Cape Cod and the surrounding islands are famous for their windswept beaches and stunning landscapes. However, the area is also dotted with a number of adorable small towns that are home to artists’ colonies, gingerbread houses, and more.
Situated at the northern tip of Cape Cod, Provincetown is home to one of the largest LGBTQ communities in the entire United States. Provincetown got its start as a Portuguese whaling and fishing port in the mid-18th century before slowly transforming into the vibrant town we know and love today. It’s even claimed to be one of the oldest art colonies in the country.
This eclectic colony of artists, writers, and creative minds has created a colorful beach community filled with culture. The town stretches three miles with streets lined with grand mansions, art galleries, boutiques, and eateries. If you want to let your hair down a bit while you’re there, make sure to visit The Atlantic House (also known as the A-House). Opened in 1798, this historic bar and dance club may be the country’s oldest gay nightclub.
More than 30 miles of beaches surround the town including the breathtaking Race Point Beach. Part of the Cape Cod National Seashore, these beaches provide the perfect place for some fun in the sun. From April until October, it’s a great place for spotting humpback whales. If you want to increase your chances of spotting Moby Dick, join one of the early-morning sightseeing cruises. While you are at the beach, don’t forget to stop by the early 19th-century Race Point Lighthouse. Listed on the U.S. National Register of Historic Places, this was one of the first lighthouses on Cape Cod to use a rotating beacon and has been guiding sailors to safety for over 200 years.
6. Oak Bluffs
With its lively downtown and adorable gingerbread summer houses, Oak Bluffs is one of the most visited towns on Martha’s Vineyard. It is located on the northeastern side of the island and has Martha’s Vineyard’s largest marina, making this a popular spot for yachting. The town is surrounded by sandy beaches where you go for a swim while the historic downtown offers an array of seafood restaurants and eclectic shops where you can browse around for hours.
If you’re traveling with kids, make sure not to miss the Flying Horses Carousel. Constructed in 1876 complete with real horsehair manes and tails and beady glass eyes, the carousel was originally located on Coney Island. It was then relocated to Oak Bluffs in 1884 and it has been taking very happy kids for a joy ride ever since!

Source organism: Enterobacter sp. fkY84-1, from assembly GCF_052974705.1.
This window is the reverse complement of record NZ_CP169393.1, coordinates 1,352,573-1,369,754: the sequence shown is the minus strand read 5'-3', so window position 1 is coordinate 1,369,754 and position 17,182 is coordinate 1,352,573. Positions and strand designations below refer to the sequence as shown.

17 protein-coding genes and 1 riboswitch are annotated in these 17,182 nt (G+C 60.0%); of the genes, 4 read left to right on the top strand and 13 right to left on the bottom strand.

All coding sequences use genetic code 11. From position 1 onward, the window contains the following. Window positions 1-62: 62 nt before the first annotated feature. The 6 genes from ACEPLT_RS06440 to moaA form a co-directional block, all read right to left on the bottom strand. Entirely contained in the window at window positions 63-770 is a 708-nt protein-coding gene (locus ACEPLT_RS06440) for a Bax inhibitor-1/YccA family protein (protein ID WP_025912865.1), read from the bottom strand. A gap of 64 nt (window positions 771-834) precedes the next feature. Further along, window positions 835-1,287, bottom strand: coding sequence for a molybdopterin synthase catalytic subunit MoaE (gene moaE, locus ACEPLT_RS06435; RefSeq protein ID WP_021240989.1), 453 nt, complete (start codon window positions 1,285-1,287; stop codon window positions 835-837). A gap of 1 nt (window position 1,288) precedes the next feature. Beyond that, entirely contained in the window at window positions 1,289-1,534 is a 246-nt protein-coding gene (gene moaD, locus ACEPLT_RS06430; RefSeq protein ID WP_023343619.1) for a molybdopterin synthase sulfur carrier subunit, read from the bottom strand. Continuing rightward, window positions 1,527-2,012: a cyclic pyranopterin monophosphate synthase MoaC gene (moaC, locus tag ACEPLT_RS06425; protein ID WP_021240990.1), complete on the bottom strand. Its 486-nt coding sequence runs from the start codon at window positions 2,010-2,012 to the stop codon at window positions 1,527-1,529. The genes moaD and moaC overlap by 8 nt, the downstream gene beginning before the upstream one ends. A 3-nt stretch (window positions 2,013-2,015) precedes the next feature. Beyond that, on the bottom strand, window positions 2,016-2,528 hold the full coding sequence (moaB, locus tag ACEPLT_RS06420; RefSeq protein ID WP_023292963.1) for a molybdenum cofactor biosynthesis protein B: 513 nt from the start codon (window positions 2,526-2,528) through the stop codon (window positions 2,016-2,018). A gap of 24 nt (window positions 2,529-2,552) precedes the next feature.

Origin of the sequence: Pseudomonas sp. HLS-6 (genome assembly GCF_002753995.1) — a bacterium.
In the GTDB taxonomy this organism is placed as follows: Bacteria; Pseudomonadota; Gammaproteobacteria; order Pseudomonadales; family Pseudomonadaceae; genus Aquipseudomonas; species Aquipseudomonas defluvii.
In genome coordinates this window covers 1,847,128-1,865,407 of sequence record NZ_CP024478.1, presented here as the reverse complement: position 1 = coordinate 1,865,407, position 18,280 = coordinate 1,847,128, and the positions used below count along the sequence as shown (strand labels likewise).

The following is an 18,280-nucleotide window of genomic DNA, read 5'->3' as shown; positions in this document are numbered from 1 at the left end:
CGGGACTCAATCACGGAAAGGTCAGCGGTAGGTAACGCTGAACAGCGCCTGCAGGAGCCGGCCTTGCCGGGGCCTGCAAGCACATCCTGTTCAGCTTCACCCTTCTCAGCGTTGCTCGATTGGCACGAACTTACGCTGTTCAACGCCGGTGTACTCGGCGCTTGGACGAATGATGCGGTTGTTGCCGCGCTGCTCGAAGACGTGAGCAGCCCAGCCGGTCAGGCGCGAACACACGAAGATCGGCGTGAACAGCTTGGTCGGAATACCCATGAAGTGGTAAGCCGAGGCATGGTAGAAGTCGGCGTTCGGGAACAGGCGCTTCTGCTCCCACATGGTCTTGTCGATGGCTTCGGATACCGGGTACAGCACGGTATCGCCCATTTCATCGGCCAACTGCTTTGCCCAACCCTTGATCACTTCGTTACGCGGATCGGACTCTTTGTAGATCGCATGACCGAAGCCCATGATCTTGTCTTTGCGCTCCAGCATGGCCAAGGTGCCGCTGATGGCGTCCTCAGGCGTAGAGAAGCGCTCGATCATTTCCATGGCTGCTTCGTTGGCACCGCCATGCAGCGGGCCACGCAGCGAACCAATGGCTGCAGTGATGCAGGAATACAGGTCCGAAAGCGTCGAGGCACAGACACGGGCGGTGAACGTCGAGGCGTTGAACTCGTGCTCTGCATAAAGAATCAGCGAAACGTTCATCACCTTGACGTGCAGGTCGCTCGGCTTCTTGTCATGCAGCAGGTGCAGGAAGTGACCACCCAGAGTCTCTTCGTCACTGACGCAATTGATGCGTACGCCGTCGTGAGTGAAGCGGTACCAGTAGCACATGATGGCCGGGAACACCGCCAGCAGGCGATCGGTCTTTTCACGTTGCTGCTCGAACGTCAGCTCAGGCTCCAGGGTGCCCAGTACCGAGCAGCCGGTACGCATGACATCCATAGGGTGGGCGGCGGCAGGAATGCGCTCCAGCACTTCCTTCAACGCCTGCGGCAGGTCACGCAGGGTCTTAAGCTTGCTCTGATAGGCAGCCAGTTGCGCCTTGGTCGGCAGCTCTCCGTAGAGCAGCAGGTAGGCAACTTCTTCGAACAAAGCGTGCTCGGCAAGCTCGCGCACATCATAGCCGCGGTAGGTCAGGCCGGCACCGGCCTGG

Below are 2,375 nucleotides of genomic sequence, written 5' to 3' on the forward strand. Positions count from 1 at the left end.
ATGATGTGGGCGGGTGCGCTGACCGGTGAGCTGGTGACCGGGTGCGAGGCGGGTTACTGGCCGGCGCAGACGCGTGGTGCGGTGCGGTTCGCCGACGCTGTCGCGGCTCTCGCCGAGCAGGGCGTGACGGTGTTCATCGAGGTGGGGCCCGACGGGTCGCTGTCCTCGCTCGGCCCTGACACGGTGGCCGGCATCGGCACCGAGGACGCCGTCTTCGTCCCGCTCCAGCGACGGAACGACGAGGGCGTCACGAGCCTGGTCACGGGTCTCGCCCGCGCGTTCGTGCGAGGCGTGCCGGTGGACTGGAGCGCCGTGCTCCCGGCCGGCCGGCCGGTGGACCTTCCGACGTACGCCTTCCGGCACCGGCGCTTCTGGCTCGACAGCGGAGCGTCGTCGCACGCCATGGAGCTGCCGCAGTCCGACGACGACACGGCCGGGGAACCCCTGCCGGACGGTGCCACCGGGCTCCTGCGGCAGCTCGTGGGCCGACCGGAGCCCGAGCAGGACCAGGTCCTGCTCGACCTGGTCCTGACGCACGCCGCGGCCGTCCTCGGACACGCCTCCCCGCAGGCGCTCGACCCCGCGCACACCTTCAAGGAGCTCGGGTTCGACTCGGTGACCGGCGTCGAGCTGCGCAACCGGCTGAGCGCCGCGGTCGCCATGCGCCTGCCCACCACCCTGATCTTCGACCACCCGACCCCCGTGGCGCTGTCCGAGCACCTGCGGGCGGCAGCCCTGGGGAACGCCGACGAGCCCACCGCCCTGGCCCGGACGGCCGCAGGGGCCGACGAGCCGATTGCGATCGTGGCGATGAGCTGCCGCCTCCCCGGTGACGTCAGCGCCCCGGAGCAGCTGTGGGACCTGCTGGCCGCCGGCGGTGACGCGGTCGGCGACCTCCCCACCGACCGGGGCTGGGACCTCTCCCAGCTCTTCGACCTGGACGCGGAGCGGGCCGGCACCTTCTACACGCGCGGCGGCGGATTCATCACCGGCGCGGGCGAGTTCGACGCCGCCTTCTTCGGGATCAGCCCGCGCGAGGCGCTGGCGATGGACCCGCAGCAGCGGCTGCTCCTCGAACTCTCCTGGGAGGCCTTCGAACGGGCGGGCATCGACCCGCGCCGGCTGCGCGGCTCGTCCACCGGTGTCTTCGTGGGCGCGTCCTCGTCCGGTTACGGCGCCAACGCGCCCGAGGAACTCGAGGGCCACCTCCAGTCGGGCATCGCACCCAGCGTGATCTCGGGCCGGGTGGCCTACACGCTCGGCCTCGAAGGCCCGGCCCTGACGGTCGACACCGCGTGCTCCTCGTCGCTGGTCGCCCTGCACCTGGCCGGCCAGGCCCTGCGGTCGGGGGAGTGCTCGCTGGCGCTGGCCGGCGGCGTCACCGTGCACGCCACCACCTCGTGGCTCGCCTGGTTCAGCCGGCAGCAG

7. Vineyard Haven / Tisbury
Vineyard Haven, also known as Tisbury, is home to Martha’s Vineyard’s largest port and the only operational port during the winter which means that this is the first stopping point for many tourists traveling to the Vineyard.
The town was chartered in 1671 during the reign of King James and became a prominent whaling station in the 1800s. Unfortunately, many of the town’s oldest buildings were destroyed in an 1833 fire but you can still find a handful of historic homes overlooking the harbor on William Street. The Martha’s Vineyard Seafaring Center is a great place to learn more about the history of the town and the impact that the maritime industry had on it.
However, if you’re itching to get out into the Great Outdoors, we highly recommend visiting the Manuel F. Correllus State Forest which features an extensive trail system that is perfect for hiking and cross-country skiing. The West Chop Lighthouse should also be at the top of your itinerary. Built in 1891, this historic lighthouse still has the original keeper’s house, oil house, and a garage which gives you a little more insight into the lighthouse’s early days than you normally get at other New England lighthouses.
Located just 30 miles off the coast of Cape Cod, Nantucket Island is fringed with pristine beaches, dotted with historic lighthouses and homes, and the adorable little town of Nantucket. It’s an ideal spot for everything from shopping, dining, swimming, and surfing. With its history dating back more than 400 years, it’s also a great place for history lovers!
Nantucket’s Main Street is lined with stately mansions and gray shingle-style New England cottages. The buildings once provided a refuge to whales and traders but today, they offer a place for weary travelers to lay their heads or to refuel on lobster rolls, sandwiches, ice cream, and coffee. Some of the homes also double as museums that you can take a tour of to learn a bit more about the history of the island.
One of the don’t-miss spots in town is the Nantucket Hotel. This late 19th-century building has long been a symbol of sophistication and class in Nantucket. There is a popular restaurant where you can grab breakfast, lunch, dinner, and Sunday brunch. If you have some spare time, you can also visit the Nantucket Whaling Museum to discover more about the role that whaling played in the development of Nantucket.
Once you have finished exploring the town, head over to the Coskata-Coatue Wildlife Refuge for a chance to see Nantucket’s wild side. With 16 miles of sandy roadways, rugged coastal trails, and family-friendly adventure trails, this is a great way to get up close and personal with some of Nantucket’s flora and fauna.
Lying between the western edge of Cape Cod Bay and farmland brimming with cranberry fields, Plymouth is less than an hour’s drive from Boston, but it may as well be in a different world. Home to the famous Plymouth Rock, Plymouth is often associated with being the first landing spot of the Pilgrims when the Mayflower finally reached the shores of North America.
As you can imagine, many of the must-see sights in Plymouth revolve around the Mayflower and its occupancy. There is a replica of the original ship docked in the harbor while the Plimoth Plantation offers recreations of the original 17th-century villages where the Pilgrims lived.